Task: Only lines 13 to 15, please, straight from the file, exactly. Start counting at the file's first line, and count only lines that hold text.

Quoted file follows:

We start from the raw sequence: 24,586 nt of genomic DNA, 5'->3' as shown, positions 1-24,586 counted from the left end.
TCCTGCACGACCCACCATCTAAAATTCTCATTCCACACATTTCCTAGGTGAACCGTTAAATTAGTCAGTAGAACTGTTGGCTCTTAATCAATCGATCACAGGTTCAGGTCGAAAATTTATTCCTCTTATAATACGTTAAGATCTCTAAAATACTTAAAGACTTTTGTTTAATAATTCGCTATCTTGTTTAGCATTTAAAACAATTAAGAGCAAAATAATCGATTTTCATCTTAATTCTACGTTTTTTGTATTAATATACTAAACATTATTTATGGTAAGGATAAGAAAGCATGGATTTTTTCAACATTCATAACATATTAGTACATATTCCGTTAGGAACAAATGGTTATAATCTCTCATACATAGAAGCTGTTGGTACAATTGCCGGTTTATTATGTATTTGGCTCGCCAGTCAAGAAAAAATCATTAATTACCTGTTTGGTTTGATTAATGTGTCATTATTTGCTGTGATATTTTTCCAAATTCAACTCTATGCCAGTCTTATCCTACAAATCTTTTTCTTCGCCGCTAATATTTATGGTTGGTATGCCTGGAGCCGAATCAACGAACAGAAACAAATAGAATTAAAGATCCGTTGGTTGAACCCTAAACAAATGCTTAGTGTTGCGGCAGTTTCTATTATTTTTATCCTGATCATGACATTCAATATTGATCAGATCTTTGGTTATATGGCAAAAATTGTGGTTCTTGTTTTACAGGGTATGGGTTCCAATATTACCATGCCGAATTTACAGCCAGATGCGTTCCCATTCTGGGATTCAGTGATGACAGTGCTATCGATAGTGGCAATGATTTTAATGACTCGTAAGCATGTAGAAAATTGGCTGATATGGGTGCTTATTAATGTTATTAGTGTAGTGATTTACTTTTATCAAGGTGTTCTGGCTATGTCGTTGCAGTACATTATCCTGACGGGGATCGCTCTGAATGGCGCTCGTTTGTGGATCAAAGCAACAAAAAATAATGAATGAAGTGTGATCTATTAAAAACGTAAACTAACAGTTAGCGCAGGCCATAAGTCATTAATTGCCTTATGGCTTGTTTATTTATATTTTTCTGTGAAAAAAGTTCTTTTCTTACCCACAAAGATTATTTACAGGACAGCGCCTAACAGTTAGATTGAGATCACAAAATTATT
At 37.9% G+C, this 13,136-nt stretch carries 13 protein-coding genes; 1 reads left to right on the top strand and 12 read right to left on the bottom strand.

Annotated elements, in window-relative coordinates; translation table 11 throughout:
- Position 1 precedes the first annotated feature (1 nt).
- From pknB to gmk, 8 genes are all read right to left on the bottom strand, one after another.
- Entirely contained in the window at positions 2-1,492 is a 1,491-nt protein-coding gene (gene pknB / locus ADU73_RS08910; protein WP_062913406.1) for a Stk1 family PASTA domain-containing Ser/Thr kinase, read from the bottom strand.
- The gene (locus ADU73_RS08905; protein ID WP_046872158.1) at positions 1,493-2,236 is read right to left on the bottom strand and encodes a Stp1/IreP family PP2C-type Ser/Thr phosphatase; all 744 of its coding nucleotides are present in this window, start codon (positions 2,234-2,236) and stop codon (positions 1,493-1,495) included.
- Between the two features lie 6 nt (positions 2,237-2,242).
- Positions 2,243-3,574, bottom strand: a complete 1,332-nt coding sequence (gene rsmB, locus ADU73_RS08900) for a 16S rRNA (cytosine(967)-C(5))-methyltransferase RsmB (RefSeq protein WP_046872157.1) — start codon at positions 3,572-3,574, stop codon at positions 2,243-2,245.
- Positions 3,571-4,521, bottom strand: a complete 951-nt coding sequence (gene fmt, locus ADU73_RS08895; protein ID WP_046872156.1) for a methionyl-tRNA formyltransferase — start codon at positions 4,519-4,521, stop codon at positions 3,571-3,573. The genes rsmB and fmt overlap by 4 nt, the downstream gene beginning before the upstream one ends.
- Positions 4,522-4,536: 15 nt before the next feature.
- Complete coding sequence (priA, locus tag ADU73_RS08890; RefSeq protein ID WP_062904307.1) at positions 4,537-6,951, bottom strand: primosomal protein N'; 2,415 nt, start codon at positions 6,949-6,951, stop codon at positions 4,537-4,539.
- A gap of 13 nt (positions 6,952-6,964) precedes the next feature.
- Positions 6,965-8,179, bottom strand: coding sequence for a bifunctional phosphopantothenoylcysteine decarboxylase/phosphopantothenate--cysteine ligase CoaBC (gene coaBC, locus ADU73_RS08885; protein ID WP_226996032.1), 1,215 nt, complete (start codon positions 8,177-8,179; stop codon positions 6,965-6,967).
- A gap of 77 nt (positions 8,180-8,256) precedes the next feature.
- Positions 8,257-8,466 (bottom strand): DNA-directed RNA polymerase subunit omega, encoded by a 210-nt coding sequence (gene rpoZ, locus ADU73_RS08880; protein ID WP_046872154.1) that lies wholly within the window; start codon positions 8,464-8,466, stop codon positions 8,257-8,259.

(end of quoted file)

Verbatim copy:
- Complete coding sequence (priA, locus tag ADU73_RS08890; RefSeq protein ID WP_062904307.1) at positions 4,537-6,951, bottom strand: primosomal protein N'; 2,415 nt, start codon at positions 6,949-6,951, stop codon at positions 4,537-4,539.
- A gap of 13 nt (positions 6,952-6,964) precedes the next feature.
- Positions 6,965-8,179, bottom strand: coding sequence for a bifunctional phosphopantothenoylcysteine decarboxylase/phosphopantothenate--cysteine ligase CoaBC (gene coaBC, locus ADU73_RS08885; protein ID WP_226996032.1), 1,215 nt, complete (start codon positions 8,177-8,179; stop codon positions 6,965-6,967).